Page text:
Arizona lawsuit accuses school district of keeping ‘opposition research’ on parents

Three Arizona parents are suing their children’s school district over an online dossier the district is accused of compiling on those protesting its COVID-19 lockdown policies.

The lawsuit filed Thursday in Arizona superior court accuses the Scottsdale Unified School District No. 48 (SUSD), school board member Jann-Michael Greenburg, his father Mark Greenburg and his father’s wife Dagmar Greenburg of using “both legal and illegal methods” to create the 100GB Google Drive file.

“The goal of Defendants’ conspiracy was clear: to silence and punish dissenting voices and frighten away other potential speakers who might dare express an opposing point of view,” states the complaint, filed in Maricopa County.

Parents Amanda Wray, Kimberly Stafford and Edmond Richard are seeking unspecified damages and the court’s declaration that the district violated their First Amendment right to free expression by using its resources to “retaliate” against them.

The parents claim district officials photographed, videotaped and recorded them with their children while compiling sensitive information on their jobs, businesses, finances, medical histories, family histories and housing situations.

“They had photos of my young children, my mortgage records, bodycam footage of me,” Ms. Wray, a financial adviser, told The Washington Times on Thursday.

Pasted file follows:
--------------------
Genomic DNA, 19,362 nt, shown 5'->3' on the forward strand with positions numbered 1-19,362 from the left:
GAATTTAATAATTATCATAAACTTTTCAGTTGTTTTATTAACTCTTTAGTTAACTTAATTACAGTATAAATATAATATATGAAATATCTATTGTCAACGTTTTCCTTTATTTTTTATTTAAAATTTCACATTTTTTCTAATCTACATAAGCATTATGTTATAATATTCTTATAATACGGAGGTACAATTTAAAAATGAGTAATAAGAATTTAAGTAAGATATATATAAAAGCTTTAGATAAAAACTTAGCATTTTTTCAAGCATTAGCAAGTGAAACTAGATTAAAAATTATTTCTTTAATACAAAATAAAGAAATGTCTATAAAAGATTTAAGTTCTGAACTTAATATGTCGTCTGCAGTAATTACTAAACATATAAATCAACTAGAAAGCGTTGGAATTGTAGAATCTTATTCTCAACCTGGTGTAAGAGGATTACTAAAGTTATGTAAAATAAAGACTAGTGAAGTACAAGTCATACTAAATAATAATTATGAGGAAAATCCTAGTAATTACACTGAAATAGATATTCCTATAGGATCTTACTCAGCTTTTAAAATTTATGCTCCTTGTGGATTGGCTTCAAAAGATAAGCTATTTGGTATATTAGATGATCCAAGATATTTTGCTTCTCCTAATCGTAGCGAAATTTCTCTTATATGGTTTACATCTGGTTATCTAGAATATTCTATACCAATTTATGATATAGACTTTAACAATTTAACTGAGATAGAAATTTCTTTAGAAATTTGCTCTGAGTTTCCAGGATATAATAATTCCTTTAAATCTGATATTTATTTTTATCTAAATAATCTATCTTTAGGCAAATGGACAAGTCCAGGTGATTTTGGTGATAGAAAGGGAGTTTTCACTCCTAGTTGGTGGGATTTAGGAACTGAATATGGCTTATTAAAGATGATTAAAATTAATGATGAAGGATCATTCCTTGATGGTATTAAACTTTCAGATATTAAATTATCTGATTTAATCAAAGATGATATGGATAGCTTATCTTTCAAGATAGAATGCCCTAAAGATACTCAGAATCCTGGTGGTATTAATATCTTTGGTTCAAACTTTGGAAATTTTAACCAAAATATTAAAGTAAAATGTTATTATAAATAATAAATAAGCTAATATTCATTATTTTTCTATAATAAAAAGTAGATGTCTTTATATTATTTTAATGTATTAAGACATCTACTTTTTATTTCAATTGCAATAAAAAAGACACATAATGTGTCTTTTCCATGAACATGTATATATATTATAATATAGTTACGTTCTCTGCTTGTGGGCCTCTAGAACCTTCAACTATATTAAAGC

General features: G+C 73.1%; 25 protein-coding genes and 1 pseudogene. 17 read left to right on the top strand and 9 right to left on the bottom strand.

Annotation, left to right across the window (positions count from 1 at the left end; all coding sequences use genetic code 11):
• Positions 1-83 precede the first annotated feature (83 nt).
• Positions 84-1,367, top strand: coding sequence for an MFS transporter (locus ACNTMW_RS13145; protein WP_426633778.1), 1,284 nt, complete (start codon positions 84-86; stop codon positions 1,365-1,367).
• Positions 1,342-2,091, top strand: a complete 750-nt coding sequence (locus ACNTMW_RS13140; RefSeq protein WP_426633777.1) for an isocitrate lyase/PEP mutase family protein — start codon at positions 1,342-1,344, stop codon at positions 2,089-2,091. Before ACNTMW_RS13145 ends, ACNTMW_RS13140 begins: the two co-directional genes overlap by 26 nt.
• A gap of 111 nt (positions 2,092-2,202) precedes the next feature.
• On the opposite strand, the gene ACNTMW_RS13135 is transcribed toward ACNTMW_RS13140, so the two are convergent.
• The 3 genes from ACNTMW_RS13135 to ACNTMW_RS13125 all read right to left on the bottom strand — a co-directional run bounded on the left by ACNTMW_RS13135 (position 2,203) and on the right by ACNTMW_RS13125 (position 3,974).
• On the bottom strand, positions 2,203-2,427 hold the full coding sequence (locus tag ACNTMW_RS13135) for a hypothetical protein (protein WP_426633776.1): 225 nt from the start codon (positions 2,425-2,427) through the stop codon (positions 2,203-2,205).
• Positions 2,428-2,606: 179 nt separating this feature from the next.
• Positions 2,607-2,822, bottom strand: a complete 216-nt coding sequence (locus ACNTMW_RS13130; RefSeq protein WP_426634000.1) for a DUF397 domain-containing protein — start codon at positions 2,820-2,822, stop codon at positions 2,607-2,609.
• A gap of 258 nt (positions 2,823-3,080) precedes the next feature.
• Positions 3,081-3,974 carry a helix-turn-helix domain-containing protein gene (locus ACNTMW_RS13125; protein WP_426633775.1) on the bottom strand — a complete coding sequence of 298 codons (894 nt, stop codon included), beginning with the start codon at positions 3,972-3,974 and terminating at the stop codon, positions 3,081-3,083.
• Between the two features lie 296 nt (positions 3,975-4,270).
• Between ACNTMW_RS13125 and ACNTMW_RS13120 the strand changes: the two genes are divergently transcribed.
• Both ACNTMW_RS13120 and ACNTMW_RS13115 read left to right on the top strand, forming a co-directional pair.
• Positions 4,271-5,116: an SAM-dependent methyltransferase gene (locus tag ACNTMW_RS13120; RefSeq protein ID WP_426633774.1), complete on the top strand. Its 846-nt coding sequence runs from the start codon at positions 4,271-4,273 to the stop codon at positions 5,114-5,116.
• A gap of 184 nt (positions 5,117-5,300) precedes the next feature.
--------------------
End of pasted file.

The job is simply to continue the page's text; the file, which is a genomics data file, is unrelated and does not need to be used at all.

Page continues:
“Conservative parents have been silenced as critics while the woke and supportive parents have been welcomed with open arms,” she added.

A spokeswoman for the school district declined to comment on the suit.

“We have not been provided with a copy of the legal filing or the allegations and therefore cannot comment at this time,” the spokeswoman wrote in an email to The Times.

The lawsuit caps two years of tensions between parents and school district officials.

Ms. Wray co-founded the SUSD Community Advocacy Network (CAN), a private Facebook group of parents that has grown to more than 1,800 members, in August 2020.

“They started with an agenda of opening our schools, and then they shifted into a whole list of other topics,” SUSD Superintendent Scott Menzel told The New Yorker on Dec. 14.

Several parents were corresponding by email with district officials about the group’s concerns.

The Scottsdale Independent first reported that Jann-Michael Greenburg, the school district’s president, accidentally included a screenshot and link to the Google Drive file in an August email exchange with Ms. Stafford.

“I categorically deny having anything to do with any of this,” Jann-Michael Greenburg told the Independent about the dossier on Nov. 9.

Thursday’s lawsuit quotes him as saying in a social media post that parents in the Facebook group “made anti-Semitic, racist, and xenophobic comments.”

The Independent reported that an investigation confirmed Mark Greenburg owned the now-deleted Google Drive. The news outlet also found email addresses in the drive connected to Jann-Michael, an unknown woman and district governing board member Zachary Lindsay.

On Nov. 12, Fox News reported that more than 650 parents had signed a letter demanding the younger Mr. Greenburg’s “immediate termination.”

Harmeet K. Dhillon, the attorney representing the parents in Thursday’s lawsuit, said Mark Greenburg also defamed their characters and invaded their privacy by using fake Facebook accounts to “infiltrate” the CAN group.

“Along with other community members, they found themselves in the crosshairs of the Greenburgs,” Ms. Dhillon said at a Thursday press conference.

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